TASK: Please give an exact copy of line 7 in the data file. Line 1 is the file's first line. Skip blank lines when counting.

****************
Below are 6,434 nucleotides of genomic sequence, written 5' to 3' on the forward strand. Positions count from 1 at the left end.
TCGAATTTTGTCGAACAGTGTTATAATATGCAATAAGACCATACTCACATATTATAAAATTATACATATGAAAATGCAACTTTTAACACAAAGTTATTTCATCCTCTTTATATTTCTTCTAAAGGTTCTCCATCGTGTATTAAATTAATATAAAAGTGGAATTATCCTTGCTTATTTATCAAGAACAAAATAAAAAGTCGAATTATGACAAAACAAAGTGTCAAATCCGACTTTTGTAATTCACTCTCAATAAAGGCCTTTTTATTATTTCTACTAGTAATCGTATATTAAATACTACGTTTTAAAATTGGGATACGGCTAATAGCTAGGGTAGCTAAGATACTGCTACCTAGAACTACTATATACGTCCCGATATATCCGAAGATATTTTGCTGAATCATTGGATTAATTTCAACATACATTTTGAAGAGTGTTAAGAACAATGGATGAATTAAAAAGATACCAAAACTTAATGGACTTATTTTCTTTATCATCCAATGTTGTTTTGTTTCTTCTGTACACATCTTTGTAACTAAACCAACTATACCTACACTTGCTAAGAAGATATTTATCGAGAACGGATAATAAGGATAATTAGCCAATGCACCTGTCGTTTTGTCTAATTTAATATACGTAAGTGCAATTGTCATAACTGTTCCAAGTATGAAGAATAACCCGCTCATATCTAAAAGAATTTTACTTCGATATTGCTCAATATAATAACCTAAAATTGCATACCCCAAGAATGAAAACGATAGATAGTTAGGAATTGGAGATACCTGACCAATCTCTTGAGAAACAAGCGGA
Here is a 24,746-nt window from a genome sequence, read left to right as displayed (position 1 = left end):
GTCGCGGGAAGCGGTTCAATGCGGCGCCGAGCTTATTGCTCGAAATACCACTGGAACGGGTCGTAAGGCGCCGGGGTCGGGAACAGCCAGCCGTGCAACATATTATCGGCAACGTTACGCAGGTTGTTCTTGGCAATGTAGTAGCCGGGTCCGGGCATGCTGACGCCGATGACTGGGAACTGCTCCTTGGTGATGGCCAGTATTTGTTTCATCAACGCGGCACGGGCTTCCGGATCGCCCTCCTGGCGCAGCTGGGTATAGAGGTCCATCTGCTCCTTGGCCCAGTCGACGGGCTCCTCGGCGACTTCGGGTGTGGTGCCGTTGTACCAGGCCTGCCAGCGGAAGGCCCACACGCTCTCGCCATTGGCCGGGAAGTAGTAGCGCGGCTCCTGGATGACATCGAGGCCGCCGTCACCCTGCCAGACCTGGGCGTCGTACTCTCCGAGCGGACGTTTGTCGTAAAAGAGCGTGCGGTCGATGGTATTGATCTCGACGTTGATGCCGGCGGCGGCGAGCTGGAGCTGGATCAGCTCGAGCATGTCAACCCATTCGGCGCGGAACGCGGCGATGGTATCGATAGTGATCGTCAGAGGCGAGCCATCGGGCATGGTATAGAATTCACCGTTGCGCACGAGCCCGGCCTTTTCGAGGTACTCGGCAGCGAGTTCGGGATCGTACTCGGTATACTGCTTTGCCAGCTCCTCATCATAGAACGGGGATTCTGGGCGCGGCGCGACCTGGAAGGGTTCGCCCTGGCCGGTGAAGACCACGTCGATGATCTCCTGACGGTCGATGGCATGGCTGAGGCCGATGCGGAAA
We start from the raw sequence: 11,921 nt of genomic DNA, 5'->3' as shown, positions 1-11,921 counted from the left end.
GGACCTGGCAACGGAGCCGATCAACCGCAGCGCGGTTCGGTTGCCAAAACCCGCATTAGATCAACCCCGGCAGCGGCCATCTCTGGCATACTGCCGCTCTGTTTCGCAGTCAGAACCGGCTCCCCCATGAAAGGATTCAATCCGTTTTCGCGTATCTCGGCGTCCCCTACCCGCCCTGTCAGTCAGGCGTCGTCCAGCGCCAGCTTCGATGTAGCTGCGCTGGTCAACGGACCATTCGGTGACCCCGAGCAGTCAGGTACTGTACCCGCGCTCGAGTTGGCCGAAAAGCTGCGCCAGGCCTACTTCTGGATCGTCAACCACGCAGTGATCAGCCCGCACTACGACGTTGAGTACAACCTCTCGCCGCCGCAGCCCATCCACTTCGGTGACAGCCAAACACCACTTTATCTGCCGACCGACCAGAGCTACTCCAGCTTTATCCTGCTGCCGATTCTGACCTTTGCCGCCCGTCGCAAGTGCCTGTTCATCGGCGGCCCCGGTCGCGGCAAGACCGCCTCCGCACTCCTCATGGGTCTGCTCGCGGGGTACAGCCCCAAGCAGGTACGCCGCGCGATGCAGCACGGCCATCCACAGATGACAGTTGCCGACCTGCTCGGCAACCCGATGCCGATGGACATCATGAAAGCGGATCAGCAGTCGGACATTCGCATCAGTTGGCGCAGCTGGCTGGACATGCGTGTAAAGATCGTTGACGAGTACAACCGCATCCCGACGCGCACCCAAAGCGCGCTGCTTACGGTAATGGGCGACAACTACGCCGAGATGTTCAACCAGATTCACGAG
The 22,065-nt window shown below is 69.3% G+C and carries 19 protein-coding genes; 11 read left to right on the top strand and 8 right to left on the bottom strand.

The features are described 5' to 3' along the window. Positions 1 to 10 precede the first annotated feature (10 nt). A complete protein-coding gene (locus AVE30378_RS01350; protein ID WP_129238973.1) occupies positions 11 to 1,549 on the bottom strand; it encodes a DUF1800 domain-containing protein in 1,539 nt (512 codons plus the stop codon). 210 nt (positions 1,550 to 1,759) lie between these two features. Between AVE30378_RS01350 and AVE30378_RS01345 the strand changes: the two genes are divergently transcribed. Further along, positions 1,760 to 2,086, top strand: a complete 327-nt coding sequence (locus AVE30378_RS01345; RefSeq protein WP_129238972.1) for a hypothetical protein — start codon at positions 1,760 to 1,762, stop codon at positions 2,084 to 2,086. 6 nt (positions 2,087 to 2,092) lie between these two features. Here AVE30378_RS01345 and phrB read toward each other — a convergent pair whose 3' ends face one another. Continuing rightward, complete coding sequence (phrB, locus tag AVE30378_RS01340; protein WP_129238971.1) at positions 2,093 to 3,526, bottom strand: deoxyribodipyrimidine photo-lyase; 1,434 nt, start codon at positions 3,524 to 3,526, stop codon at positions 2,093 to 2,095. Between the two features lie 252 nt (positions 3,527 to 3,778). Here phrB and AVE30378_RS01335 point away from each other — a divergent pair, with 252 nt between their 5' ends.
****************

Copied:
The 22,065-nt window shown below is 69.3% G+C and carries 19 protein-coding genes; 11 read left to right on the top strand and 8 right to left on the bottom strand.